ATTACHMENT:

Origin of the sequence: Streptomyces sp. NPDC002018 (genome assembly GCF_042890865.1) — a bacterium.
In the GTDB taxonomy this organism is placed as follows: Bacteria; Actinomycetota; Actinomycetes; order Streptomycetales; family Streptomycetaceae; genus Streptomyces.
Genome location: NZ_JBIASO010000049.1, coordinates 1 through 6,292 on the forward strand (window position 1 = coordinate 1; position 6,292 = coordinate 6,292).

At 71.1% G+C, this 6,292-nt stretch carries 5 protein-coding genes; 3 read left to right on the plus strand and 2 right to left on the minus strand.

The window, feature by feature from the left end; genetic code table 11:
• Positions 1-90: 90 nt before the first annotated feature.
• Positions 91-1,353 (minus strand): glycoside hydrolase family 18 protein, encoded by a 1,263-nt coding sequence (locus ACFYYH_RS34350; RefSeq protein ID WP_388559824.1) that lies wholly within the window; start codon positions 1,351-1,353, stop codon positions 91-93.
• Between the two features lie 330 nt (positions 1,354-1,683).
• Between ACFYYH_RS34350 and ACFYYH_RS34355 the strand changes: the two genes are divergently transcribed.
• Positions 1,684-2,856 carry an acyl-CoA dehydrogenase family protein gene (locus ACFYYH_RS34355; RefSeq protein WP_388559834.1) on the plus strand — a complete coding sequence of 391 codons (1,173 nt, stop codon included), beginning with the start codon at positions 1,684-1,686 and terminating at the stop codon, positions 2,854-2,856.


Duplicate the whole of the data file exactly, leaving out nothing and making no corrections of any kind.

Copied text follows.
Origin of the sequence: Streptomyces sp. NPDC002018 (genome assembly GCF_042890865.1) — a bacterium.
In the GTDB taxonomy this organism is placed as follows: Bacteria; Actinomycetota; Actinomycetes; order Streptomycetales; family Streptomycetaceae; genus Streptomyces.
Genome location: NZ_JBIASO010000049.1, coordinates 1 through 6,292 on the forward strand (window position 1 = coordinate 1; position 6,292 = coordinate 6,292).

At 71.1% G+C, this 6,292-nt stretch carries 5 protein-coding genes; 3 read left to right on the plus strand and 2 right to left on the minus strand.

The window, feature by feature from the left end; genetic code table 11:
• Positions 1-90: 90 nt before the first annotated feature.
• Positions 91-1,353 (minus strand): glycoside hydrolase family 18 protein, encoded by a 1,263-nt coding sequence (locus ACFYYH_RS34350; RefSeq protein ID WP_388559824.1) that lies wholly within the window; start codon positions 1,351-1,353, stop codon positions 91-93.
• Between the two features lie 330 nt (positions 1,354-1,683).
• Between ACFYYH_RS34350 and ACFYYH_RS34355 the strand changes: the two genes are divergently transcribed.
• Positions 1,684-2,856 carry an acyl-CoA dehydrogenase family protein gene (locus ACFYYH_RS34355; RefSeq protein WP_388559834.1) on the plus strand — a complete coding sequence of 391 codons (1,173 nt, stop codon included), beginning with the start codon at positions 1,684-1,686 and terminating at the stop codon, positions 2,854-2,856.